[linux-elitists] [SCO] Red Hat strikes back

M. Drew Streib dtype@dtype.org
Mon Aug 4 11:56:59 PDT 2003


On Mon, Aug 04, 2003 at 02:47:03PM -0400, Adam Kessel wrote:
> Declaratory judgment, on the other hand, is a device used to clarify
> legal rights.  Declaratory judgment is particularly well suited for cases
> such as this, where one party's actions might have a chilling effect on
> another party's future conduct, and the other party wants an answer now
> about their legal rights, rather than after they've done the future
> conduct.  

Declaratory judgements are hard to get, though, as the full burden of proof
lies with the party seeking judgement. There are several hurdles to clear,
including evidence that your _current_ business is being damaged by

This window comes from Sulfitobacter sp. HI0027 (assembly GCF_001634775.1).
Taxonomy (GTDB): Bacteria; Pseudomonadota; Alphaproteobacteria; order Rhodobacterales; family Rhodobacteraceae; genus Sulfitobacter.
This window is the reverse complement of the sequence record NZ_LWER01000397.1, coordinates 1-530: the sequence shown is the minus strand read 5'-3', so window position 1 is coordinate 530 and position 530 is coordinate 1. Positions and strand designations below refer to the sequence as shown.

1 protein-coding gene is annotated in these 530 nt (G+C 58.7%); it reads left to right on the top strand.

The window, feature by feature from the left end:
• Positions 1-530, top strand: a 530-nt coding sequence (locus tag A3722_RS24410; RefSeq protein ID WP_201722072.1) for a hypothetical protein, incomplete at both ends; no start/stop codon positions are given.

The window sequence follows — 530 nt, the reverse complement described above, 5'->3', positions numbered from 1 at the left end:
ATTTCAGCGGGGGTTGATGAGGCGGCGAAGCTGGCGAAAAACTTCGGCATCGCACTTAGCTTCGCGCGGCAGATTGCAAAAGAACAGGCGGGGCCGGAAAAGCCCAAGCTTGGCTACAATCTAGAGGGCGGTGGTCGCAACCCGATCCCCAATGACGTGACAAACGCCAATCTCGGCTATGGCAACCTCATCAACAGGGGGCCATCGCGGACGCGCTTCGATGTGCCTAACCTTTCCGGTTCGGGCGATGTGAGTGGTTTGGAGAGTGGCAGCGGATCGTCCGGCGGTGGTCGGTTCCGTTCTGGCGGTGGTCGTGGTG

these conditions, that you are likely to be sued at some point for
what you are doing (I believe this is a prereq. Only 75% sure though.),
and that you are likely to win in court if it comes to a case.

Best of luck to Red Hat, though, as declaraaory judgements are really for
exactly their current situation.

IANAL, TINLA. In my non-legal opinion, since there is current litigation
with SCO/IBM, I think a declaratory judgement is unlikely until there
is an outcome of the current case. Otherwise it will be tough for Red Hat
to prove that they are the likely winners of a court battle. Assuming
IBM prevails, a judgement would be much easier to get, albeit not as
necessary.

-drew

-- 
M. Drew Streib <dtype@dtype.org>
Independent Rambler, Software/Standards/Freedom/Law -- http://dtype.org/
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